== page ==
The Atrium Sponza Palace in Dubrovnik, re-modeled by Frank Meinl at Crytek with inspiration from Marko Dabrovic's original. I took the OBJ version exported by Meinl, computed bump maps from the normal maps using normal2bump.cpp (since MTL files expect height bumps, not normals), put the "mask" textures into the alpha channel of the associated diffuse texture, cleaned up noise in the masks, corrected the material mapping for the octagonal vases, and removed the long untextured banner floating in the middle of the atrium that appears in the file but in none of the published images of the model. The zipfile includes the banner as a separate object.
Sibenik CathedralA cathedral interior. Originally created for a rendering contest and since adopted by the global illumination community as a test model. The original has extensive geometric errors and its download site no longer available. Kenzie Lamar at Vicarious Visions fixed many of the holes in the model and removed many interpentrations. I painted high-resolution textures and bump maps. Icon image by Aleksander Stompel.
I converted the PLY from Georgia Tech to IFS, and then computed vertex normals and wrote the result to OBJ format using custom code. This model is originally from the Stanford 3D Scanning Repository. It was scanned from a real object by a Cyberware 3030 MS scanner. The model reconstructed from scans by Stanford contains fewer triangles and more vertices. The Georgia Tech version may have been reconstructed independently from the original points. As with many models on this page, I report the vertex count after merging co-located vertices with the same normals during load (i.e., the size that your vertex buffer will actually be in memory), so my vertex count is lower than the one reported by Georgia Tech, but my face count is identical. The icon image is from NVIDIA.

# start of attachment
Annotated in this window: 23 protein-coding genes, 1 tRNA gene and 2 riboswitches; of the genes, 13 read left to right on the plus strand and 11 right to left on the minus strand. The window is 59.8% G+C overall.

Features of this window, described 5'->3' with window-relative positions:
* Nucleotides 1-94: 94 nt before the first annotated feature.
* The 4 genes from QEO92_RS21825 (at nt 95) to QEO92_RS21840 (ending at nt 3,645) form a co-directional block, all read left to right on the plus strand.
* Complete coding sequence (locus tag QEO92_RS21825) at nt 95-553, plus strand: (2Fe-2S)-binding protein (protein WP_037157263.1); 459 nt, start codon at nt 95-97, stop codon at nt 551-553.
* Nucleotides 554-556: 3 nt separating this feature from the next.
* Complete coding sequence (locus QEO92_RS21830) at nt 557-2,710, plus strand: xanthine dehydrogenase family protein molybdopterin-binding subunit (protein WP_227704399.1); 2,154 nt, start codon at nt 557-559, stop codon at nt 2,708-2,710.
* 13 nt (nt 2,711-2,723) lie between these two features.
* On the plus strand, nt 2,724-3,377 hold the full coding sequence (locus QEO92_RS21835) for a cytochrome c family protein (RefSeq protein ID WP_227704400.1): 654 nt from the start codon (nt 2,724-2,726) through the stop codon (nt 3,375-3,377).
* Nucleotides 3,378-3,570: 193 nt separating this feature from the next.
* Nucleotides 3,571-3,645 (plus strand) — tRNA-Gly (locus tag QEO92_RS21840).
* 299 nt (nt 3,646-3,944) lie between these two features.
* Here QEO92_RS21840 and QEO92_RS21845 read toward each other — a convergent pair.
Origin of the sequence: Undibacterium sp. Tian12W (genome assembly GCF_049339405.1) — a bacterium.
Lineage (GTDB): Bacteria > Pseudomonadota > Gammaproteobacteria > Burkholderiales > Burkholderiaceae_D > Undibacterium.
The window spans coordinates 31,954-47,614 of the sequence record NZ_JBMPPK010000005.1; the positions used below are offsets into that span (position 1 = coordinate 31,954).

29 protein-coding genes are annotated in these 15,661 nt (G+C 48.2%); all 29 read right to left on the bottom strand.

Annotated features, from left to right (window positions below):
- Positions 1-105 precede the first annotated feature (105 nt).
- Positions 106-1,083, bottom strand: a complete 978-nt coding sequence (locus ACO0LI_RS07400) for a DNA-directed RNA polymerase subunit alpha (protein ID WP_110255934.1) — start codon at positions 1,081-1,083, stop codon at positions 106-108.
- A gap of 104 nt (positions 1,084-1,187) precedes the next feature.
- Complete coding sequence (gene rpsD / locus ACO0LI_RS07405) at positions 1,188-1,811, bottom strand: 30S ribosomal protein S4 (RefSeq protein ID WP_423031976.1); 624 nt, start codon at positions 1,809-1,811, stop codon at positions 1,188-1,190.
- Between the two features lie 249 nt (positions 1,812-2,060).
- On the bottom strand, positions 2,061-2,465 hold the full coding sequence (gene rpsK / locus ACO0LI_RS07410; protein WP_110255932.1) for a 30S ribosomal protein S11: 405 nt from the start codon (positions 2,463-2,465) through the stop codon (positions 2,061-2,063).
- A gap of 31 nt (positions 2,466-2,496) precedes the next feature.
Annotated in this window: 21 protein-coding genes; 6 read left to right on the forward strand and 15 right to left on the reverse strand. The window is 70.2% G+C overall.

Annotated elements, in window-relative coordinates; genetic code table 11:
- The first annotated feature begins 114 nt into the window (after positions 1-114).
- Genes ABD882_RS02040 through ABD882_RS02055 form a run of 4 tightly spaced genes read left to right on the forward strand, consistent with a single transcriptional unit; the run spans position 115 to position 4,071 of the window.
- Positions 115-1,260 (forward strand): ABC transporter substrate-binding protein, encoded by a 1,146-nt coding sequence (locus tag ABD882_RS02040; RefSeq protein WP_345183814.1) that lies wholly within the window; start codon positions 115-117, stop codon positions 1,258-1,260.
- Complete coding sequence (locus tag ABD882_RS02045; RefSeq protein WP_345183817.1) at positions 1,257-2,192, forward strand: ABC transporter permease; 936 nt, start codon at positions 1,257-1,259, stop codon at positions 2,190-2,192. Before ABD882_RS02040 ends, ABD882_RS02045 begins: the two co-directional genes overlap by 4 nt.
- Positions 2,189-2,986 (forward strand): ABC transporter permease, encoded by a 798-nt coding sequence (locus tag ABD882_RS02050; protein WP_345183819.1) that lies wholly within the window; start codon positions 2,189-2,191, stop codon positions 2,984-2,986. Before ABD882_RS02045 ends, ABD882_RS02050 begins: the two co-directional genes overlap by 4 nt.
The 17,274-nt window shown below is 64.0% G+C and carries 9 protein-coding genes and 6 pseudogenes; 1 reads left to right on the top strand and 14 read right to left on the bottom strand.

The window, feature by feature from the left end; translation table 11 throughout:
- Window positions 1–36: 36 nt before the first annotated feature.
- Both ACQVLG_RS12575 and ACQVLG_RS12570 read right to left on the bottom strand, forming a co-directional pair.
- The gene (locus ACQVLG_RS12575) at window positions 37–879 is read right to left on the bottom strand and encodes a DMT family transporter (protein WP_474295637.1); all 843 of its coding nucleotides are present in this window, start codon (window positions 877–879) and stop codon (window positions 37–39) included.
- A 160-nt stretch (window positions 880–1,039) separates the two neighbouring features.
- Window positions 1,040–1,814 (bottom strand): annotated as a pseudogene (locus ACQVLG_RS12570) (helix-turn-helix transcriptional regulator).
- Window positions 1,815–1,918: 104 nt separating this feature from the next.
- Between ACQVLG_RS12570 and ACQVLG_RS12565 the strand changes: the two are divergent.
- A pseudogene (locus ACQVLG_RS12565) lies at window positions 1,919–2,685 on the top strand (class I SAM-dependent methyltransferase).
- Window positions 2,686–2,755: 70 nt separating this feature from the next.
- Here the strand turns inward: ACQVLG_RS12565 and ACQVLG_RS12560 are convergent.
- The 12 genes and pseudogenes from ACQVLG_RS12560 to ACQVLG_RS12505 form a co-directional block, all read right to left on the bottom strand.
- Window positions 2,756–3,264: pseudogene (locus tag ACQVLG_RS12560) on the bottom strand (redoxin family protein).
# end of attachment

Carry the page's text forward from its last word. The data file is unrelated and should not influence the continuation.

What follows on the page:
Brian Curless and Marc Levoy created this model from multiple range scans of a real object using a Cyberware 3030 MS scanner. I converted the PLY from Georgia Tech to IFS, computed vertex normals, and then exported it OBJ format using G3D.
Samuli Laine and Tero Karras at NVIDIA Research created this mass of thin strands for Two Methods for Fast Ray-Cast Ambient Occlusion.
Donald Goldberg and students at Cornell University created the original Cornell Box radiometry test data and physical box. Guedis Cardenas, Morgan McGuire, and Michael Mara created these eight OBJ files that represent some of the most commonly used test scenes based on that data. These include the original box and many variations by Henrik Jensen (the icon image is by Jensen) such as a box full of water. Note that the original real box is not a perfect cube, so the faces are correspondingly imperfect in this data set.
San MiguelThis scene was modeled by Guillermo M. Leal Llaguno of Evolucién Visual, based on a hacienda that he visited in San Miguel de Allende, Mexico. I flattened the instancing from the original for convenience in research use. I then exported it as an OBJ file and manually corrected the material assignments. I converted all TIFF images to PNG, or to TGA if they had alpha since Photoshop handles PNG alpha poorly. Some material assignments are still incorrect and some geometry is missing.
As of August 2012 I am actively working on these.